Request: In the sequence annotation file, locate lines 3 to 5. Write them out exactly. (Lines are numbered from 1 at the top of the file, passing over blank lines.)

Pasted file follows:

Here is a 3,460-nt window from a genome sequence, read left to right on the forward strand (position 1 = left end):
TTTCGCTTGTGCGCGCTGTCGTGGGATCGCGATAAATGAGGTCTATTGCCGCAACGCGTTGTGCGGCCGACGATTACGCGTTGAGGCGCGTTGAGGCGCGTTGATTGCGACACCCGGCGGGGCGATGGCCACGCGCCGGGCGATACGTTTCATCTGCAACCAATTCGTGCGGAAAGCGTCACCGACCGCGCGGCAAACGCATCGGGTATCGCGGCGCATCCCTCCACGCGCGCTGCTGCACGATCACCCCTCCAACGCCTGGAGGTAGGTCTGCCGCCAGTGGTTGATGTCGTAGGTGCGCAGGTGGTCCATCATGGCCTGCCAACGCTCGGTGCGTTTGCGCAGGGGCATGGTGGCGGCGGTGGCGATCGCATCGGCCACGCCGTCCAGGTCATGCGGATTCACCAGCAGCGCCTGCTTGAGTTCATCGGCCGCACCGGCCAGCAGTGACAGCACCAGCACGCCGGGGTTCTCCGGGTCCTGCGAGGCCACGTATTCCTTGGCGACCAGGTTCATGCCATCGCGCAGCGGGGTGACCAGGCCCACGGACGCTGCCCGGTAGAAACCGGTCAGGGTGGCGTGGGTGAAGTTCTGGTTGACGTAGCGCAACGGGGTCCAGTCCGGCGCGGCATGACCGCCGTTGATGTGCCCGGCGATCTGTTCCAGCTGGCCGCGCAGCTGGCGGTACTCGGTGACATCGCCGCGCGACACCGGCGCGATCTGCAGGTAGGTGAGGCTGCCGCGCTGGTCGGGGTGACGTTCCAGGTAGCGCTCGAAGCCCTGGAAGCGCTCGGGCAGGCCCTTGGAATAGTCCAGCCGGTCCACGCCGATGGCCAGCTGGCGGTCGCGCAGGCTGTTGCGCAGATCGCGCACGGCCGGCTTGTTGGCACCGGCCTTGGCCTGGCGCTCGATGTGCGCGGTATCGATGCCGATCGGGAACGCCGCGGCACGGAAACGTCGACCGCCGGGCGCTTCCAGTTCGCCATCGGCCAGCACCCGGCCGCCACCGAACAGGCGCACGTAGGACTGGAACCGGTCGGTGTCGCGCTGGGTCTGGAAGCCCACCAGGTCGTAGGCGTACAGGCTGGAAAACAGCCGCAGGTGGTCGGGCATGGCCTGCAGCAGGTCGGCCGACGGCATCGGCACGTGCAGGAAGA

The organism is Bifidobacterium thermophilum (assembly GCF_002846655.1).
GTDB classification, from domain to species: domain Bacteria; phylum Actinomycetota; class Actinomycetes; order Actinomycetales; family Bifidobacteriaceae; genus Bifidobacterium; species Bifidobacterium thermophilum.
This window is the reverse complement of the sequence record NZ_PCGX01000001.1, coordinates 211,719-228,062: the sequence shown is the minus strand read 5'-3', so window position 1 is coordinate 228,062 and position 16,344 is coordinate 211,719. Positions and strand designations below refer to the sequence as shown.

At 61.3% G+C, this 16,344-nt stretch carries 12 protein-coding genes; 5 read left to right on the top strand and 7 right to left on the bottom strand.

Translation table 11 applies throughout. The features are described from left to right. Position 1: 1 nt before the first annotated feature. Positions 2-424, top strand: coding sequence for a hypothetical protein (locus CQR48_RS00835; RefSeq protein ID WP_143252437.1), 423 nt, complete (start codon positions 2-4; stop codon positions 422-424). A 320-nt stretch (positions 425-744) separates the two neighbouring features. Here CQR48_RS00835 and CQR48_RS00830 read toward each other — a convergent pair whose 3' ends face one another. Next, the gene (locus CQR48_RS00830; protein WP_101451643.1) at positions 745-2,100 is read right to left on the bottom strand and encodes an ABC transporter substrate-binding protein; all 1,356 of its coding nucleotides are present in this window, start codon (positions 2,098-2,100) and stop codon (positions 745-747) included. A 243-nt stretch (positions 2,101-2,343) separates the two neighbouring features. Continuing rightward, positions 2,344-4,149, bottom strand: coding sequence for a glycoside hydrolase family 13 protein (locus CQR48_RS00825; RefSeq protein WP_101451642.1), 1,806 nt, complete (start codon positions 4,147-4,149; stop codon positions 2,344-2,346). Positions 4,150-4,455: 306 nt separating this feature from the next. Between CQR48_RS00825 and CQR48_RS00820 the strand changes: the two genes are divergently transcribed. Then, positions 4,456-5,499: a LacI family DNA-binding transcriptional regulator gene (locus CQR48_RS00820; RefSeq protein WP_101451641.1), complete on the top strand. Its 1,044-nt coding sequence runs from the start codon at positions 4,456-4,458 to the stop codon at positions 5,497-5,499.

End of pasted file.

The organism is Bifidobacterium thermophilum (assembly GCF_002846655.1).
GTDB classification, from domain to species: domain Bacteria; phylum Actinomycetota; class Actinomycetes; order Actinomycetales; family Bifidobacteriaceae; genus Bifidobacterium; species Bifidobacterium thermophilum.
This window is the reverse complement of the sequence record NZ_PCGX01000001.1, coordinates 211,719-228,062: the sequence shown is the minus strand read 5'-3', so window position 1 is coordinate 228,062 and position 16,344 is coordinate 211,719. Positions and strand designations below refer to the sequence as shown.